Most successful endeavours are the result of dedication to the task at hand. They can be as fundamental as studying for exams, as my mother Jay Peterson (1920-1976) did when she was working on getting her B.A. in Art History degree at the University of Rochester, 1937-1941. Below is a picture she drew around 1940 entitled “Study Hours.”
I am assuming she was depicting herself. In many ways, completing a project has many of the same characteristics now as it did back then: resource materials, preparing notes, and a desk.
I used a self-timer to take this photo of myself sitting at my desk.
I am intrigued by the similarities and the differences between 1940 and today. The focus of my attention is my computer screen (resource materials) instead of a book; my notes are prepared not with a pen, but by manoeuvring my computer “mouse.” However, the desk is still part of the equation.
I do not know who the man was in the portrait on my mother’s 1940 desk. However, I do know that in December 1943, she married my father Charles T Peterson (1913-2007). Below is a photo of the two of them taken around 1948.
“You Have to Break an Egg to Make an Omelette”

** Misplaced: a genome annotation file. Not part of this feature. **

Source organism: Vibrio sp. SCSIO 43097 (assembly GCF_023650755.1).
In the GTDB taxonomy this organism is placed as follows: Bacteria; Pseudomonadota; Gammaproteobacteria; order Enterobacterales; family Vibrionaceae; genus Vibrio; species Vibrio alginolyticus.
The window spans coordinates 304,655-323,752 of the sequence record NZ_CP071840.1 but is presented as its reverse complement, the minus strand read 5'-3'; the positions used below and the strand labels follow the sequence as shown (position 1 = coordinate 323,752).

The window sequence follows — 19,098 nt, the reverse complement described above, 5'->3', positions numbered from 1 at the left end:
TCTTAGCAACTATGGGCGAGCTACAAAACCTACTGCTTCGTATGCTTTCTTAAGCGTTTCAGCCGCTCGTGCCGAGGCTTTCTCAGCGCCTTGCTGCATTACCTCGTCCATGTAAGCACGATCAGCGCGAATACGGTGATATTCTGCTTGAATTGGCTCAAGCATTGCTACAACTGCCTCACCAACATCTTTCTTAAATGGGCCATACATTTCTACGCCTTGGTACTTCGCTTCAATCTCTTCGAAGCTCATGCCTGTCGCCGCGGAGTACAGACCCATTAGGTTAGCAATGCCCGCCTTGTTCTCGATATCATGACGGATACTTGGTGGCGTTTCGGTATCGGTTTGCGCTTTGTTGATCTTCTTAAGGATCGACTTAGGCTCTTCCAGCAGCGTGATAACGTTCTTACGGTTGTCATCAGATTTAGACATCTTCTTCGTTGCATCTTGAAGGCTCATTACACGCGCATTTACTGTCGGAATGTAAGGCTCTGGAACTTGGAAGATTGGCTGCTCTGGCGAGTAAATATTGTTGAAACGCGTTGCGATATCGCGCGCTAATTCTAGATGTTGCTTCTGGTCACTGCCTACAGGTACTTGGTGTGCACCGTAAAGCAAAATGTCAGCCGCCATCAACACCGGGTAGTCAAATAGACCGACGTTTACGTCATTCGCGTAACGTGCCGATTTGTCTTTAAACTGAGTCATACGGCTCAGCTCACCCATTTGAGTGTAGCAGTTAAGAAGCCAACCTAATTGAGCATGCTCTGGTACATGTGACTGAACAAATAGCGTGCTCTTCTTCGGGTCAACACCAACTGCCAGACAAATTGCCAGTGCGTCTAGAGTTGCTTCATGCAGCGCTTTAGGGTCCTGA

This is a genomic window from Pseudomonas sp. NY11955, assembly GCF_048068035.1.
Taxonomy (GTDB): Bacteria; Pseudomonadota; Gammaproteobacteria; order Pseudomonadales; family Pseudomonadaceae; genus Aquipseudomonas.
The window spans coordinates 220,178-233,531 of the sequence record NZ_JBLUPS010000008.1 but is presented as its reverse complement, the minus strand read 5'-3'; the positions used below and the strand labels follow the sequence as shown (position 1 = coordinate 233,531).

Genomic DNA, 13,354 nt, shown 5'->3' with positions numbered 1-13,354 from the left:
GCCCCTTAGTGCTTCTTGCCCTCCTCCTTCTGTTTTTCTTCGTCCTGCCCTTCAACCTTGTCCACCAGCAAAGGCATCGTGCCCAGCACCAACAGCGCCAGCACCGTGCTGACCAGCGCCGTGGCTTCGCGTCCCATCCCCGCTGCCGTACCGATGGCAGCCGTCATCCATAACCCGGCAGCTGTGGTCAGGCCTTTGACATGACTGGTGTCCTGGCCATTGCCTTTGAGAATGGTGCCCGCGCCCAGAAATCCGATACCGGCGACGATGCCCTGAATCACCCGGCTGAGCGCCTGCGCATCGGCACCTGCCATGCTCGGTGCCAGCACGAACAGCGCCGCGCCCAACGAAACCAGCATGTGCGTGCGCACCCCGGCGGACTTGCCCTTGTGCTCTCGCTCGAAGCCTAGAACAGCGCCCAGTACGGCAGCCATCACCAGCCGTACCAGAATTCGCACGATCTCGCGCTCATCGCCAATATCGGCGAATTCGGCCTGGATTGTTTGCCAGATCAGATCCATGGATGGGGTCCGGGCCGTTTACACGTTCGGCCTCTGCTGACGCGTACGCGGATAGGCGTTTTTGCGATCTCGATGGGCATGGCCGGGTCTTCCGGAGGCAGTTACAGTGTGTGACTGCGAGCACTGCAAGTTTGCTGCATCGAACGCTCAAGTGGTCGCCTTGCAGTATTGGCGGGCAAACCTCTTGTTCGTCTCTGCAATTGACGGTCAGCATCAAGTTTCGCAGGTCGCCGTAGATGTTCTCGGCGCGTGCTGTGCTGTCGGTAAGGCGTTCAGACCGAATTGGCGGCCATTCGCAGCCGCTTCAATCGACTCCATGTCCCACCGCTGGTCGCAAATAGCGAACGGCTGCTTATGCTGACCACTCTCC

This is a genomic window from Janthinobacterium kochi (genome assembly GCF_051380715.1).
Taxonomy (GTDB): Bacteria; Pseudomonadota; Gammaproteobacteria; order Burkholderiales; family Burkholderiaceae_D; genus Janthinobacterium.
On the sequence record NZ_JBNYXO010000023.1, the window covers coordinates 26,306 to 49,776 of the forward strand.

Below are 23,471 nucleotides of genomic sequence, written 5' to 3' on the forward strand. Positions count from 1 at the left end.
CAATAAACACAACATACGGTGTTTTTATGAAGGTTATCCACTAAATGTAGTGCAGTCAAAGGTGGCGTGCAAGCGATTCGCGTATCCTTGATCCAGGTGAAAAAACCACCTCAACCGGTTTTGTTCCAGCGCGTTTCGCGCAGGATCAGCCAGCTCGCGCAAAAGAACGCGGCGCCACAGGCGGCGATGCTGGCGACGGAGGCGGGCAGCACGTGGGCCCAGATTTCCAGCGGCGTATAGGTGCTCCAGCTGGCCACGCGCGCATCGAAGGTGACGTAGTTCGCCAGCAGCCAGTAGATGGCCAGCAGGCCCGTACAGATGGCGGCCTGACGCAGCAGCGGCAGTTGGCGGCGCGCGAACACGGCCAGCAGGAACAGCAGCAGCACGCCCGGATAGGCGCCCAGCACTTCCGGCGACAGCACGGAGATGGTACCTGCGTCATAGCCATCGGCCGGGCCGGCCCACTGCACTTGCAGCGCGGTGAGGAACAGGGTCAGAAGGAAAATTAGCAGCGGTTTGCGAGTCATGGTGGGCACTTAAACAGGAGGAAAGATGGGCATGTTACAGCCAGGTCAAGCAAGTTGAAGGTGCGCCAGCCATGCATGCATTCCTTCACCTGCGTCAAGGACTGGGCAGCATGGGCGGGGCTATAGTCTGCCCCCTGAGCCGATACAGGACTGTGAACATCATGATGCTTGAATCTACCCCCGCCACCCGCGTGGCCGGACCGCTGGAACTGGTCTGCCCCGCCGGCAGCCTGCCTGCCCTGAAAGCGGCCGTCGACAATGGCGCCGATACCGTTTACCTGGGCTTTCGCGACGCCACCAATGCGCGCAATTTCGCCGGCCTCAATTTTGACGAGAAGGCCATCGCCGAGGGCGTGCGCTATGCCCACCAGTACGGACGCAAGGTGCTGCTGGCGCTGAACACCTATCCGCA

Just like I got a brainwave from my mother’s drawing, I gained insight from recalling one of my father’s favourite expressions: “you have to break an egg to make an omelette.” My “omelette” is my WordPress blog and it is now my responsibility, along with those who are helping me and/or encouraging me, to make it as good as I can.
Feedback on My New WordPress Blog
One of the best things about launching this blog is the positive feedback I have got on it.
Marion Gardiner said on February 21, 2022:
All good. . .I read Highway’s story and your account. You are truly an excellent writer and have a way of making the words so interesting and descriptive. How you described your concerns about sharing a desk and how it actually worked is something.
Your life story is worth hearing/reading-it always draws me in. Loved your description of Tomson and Rene’s “permanent astonishment”. . .Marion Gardiner
Gardiner is referring to my November 15, 2021 post about Tomson Highway, which can be found elsewhere on this blog.
On February 22, 2022, Susan W also gave me encouragement:
Keep the good work. You provide valuable info.Susan W
“Anonymous” observed on February 24, 2022:
The site looks great. The navigation is good. You have a lot of history within the site. All the best in your new WordPress world.Anonymous
On February 27, 2022, “Anonymous #2” gave me further reasons to keep at it:
I am continually blown away by your writings with all the thought, research and attention to detail that you bring to them. You’ve done so much to raise the profile of individuals who have made a difference, to you individually and beyond. Such interesting and talented people you sprout from! You are making a difference by creating a solid record of these once hidden pasts. [Your site is] great and most readable/accessible. Well done on building and maintaining [it] and for finding such capable help conquering the technical glitches.Anonymous #2
I am happy my first post is now published. Hope my musings about “study hours” and “omelettes” will be of interest to my readers.